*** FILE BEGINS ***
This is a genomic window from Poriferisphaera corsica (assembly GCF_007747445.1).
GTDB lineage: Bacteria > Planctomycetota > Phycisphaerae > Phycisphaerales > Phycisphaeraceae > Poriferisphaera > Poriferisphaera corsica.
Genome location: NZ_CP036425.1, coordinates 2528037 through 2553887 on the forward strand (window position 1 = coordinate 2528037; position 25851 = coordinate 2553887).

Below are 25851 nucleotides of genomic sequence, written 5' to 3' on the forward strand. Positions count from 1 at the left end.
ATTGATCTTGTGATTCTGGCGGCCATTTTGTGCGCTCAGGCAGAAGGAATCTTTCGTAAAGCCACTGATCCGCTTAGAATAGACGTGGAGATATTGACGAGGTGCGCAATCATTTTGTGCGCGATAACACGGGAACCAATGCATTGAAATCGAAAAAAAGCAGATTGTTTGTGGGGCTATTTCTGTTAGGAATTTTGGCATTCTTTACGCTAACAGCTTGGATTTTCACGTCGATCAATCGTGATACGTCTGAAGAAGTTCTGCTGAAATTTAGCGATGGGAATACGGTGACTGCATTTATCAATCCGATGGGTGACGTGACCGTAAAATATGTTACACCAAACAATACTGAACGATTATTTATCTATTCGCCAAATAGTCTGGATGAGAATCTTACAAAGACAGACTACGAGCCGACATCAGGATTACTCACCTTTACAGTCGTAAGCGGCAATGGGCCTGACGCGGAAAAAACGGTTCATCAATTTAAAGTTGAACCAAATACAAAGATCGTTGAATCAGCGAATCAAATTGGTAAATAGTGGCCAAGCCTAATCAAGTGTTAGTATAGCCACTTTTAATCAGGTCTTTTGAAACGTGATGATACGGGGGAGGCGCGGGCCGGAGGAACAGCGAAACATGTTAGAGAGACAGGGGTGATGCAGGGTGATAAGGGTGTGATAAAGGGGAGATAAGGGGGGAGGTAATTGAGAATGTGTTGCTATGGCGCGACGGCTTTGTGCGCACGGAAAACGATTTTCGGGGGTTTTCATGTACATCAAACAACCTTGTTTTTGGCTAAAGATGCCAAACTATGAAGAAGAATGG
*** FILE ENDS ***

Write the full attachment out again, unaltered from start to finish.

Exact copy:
This is a genomic window from Poriferisphaera corsica (assembly GCF_007747445.1).
GTDB lineage: Bacteria > Planctomycetota > Phycisphaerae > Phycisphaerales > Phycisphaeraceae > Poriferisphaera > Poriferisphaera corsica.
Genome location: NZ_CP036425.1, coordinates 2528037 through 2553887 on the forward strand (window position 1 = coordinate 2528037; position 25851 = coordinate 2553887).

Below are 25851 nucleotides of genomic sequence, written 5' to 3' on the forward strand. Positions count from 1 at the left end.
ATTGATCTTGTGATTCTGGCGGCCATTTTGTGCGCTCAGGCAGAAGGAATCTTTCGTAAAGCCACTGATCCGCTTAGAATAGACGTGGAGATATTGACGAGGTGCGCAATCATTTTGTGCGCGATAACACGGGAACCAATGCATTGAAATCGAAAAAAAGCAGATTGTTTGTGGGGCTATTTCTGTTAGGAATTTTGGCATTCTTTACGCTAACAGCTTGGATTTTCACGTCGATCAATCGTGATACGTCTGAAGAAGTTCTGCTGAAATTTAGCGATGGGAATACGGTGACTGCATTTATCAATCCGATGGGTGACGTGACCGTAAAATATGTTACACCAAACAATACTGAACGATTATTTATCTATTCGCCAAATAGTCTGGATGAGAATCTTACAAAGACAGACTACGAGCCGACATCAGGATTACTCACCTTTACAGTCGTAAGCGGCAATGGGCCTGACGCGGAAAAAACGGTTCATCAATTTAAAGTTGAACCAAATACAAAGATCGTTGAATCAGCGAATCAAATTGGTAAATAGTGGCCAAGCCTAATCAAGTGTTAGTATAGCCACTTTTAATCAGGTCTTTTGAAACGTGATGATACGGGGGAGGCGCGGGCCGGAGGAACAGCGAAACATGTTAGAGAGACAGGGGTGATGCAGGGTGATAAGGGTGTGATAAAGGGGAGATAAGGGGGGAGGTAATTGAGAATGTGTTGCTATGGCGCGACGGCTTTGTGCGCACGGAAAACGATTTTCGGGGGTTTTCATGTACATCAAACAACCTTGTTTTTGGCTAAAGATGCCAAACTATGAAGAAGAATGG